Eisai filed for full approval with the Food and Drug Administration last Friday evening, but the timing of the FDA’s review is unknown. Unsurprisingly, Viehbacher is optimistic that full approval is forthcoming and that CMS will reimburse, given the statistically significant results seen on the CLARITY-AD study, safety issues notwithstanding.

Naturally, the new CEO also wants to reduce the impact of erosion — that melting ice cube — by lowering the cost base. 

“We have $5 billion less in profit than in 2019. That hasn’t completely percolated through the company,” he observed.

While Biogen has slimmed down already thanks to its $1 billion cost-cutting exercise, Viehbacher was honest about bringing “capital discipline” to its culture, especially regarding existing businesses, like MS, while also wringing late-life cycle growth from SMA drug Spinraza.

“The MS franchise actually is quite interesting, because there are still a lot of people who love Tysabri, who love Avonex,” he said. “We have to look at, ‘Are we really spending the right amount of money on that?’ We’ll have to look at our cost base.”

For one, marketers may be spending too much promoting the aging MS franchise, he said, adding that it’s hard for people to give up something that’s been the “bread and butter” of the company for most of its 40-plus-year existence. Nevertheless, “We can do a better job on profitability,” he said.

On Spinraza, about which analysts are running out of optimism, Viehbacher said the “low-hanging fruit” — i.e., the younger population — has mostly been addressed, with children getting screened at birth for the disease. But in the adult population, “I actually think there’s a reservoir of growth there,” he said, and the ability to tap into it “through [commercial] blocking and tackling.”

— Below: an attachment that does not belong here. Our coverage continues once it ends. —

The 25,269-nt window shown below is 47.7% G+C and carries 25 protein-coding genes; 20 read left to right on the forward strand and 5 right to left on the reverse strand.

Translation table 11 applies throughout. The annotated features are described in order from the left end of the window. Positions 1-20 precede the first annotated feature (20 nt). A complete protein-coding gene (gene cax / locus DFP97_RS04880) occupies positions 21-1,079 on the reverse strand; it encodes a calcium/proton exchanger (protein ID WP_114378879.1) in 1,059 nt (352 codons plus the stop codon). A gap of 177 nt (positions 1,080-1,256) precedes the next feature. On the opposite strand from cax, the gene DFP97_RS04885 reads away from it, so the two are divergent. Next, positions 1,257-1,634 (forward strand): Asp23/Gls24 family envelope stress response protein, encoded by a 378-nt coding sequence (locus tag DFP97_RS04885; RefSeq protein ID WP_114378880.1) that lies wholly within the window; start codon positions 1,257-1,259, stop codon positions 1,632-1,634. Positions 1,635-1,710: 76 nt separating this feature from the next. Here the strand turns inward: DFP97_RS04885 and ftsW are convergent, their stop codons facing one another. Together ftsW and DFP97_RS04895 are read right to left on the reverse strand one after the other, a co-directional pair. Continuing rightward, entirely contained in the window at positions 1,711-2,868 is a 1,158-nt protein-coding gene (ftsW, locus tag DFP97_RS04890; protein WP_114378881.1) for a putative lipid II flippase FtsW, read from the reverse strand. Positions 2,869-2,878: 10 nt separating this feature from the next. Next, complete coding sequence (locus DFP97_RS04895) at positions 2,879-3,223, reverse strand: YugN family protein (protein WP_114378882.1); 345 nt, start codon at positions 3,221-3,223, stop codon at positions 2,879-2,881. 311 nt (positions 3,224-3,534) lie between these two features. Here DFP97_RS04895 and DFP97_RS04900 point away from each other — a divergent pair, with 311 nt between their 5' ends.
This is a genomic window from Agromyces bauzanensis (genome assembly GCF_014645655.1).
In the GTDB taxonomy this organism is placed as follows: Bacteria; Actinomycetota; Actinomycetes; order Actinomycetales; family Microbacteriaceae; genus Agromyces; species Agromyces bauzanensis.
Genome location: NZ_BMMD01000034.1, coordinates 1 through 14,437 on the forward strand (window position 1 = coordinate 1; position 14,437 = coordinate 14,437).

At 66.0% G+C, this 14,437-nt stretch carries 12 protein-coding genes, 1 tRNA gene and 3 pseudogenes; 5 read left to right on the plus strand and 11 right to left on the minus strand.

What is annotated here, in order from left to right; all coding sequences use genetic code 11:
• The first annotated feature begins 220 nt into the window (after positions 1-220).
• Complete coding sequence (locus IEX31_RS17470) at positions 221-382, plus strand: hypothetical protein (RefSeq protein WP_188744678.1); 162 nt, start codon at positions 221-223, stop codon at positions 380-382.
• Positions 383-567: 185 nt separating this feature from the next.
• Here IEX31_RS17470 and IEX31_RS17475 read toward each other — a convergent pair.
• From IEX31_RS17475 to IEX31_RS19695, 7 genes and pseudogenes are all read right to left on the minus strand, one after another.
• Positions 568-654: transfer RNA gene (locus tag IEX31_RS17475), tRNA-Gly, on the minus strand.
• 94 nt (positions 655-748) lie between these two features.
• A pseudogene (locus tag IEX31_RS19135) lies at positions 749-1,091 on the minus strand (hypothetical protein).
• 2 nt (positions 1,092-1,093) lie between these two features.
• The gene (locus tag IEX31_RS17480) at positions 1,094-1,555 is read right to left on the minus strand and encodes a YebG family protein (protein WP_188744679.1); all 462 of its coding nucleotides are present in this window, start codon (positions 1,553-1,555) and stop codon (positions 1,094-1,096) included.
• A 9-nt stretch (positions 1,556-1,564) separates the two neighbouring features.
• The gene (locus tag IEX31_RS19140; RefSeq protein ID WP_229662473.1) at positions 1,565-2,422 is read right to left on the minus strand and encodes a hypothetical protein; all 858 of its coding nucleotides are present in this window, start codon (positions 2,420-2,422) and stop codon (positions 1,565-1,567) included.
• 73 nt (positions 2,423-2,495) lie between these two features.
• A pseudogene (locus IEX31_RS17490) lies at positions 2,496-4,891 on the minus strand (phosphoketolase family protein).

Although the Phase 4 confirmatory trial for Aduhelm was terminated, Viehbacher said the fact that the company continues to spend money on the drug isn’t lost on him and that he may take a “return-on-investment” approach. 

“We have to do a confirmatory study by the terms of the NDA [new drug approval],” he said. “So if we don’t do it, we lose the NDA. But if we lose the NDA, maybe this is an asset that has value to others, and we have to evaluate that.” 

And what of M&A plans? Viehbacher said he intends to focus on “getting the things right within the company” the first half of this year before turning his attention to external growth. “You don’t want to do an acquisition unless you’ve got your own house in order,” he added. “I don’t think we’re quite there yet.”

Beyond those areas, he was asked if any strategic shifts are in the works. 

“No radical left turns,” was the response, other than “some redefinition of what we’re about.” Biogen, he noted, has typically presented itself as a neuroscience company. But its MS heritage gives it “some legitimacy to go toward immunology,” to use zuranolone as a springboard to go further into psychiatry, and with Spinraza to move deeper into neurodegenerative and rare diseases.

“I don’t see us getting into oncology or cardiology, but I do think we’ll widen things a bit,” he predicted.

Ditto for Leqembi giving Biogen a legitimate shot at developing an Alzheimer’s franchise with partner Eisai. On the opportunity with Leqembi, he noted, “If we get that right, that’s going to account for an awful lot of the new Biogen.”